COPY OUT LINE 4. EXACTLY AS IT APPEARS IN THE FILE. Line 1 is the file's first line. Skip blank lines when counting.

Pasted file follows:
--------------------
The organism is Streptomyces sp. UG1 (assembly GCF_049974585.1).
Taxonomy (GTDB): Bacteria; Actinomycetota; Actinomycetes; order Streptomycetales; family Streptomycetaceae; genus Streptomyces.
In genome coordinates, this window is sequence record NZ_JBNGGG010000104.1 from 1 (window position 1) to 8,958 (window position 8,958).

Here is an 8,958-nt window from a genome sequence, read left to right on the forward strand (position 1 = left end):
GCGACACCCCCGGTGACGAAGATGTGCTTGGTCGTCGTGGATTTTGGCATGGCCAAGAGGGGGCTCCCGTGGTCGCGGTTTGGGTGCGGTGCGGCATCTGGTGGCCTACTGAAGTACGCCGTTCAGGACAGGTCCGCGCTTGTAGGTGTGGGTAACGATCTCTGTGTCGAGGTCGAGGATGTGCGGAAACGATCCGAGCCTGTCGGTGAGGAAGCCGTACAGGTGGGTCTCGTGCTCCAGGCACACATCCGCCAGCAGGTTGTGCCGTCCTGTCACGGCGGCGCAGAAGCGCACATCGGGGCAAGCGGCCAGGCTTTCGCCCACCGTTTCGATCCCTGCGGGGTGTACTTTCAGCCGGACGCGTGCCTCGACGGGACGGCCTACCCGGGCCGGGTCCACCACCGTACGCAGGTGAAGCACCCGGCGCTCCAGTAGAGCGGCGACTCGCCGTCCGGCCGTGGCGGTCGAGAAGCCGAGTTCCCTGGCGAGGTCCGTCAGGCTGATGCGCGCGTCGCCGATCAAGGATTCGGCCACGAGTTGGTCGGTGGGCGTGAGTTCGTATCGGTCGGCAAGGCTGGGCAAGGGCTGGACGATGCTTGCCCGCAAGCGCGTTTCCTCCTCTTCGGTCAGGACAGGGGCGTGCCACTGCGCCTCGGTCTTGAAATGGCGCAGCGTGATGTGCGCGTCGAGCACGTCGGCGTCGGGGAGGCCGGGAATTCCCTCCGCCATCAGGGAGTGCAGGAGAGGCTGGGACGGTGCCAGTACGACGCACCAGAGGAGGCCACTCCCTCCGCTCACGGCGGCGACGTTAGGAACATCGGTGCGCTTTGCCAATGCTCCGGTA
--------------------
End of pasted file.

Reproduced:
Here is an 8,958-nt window from a genome sequence, read left to right on the forward strand (position 1 = left end):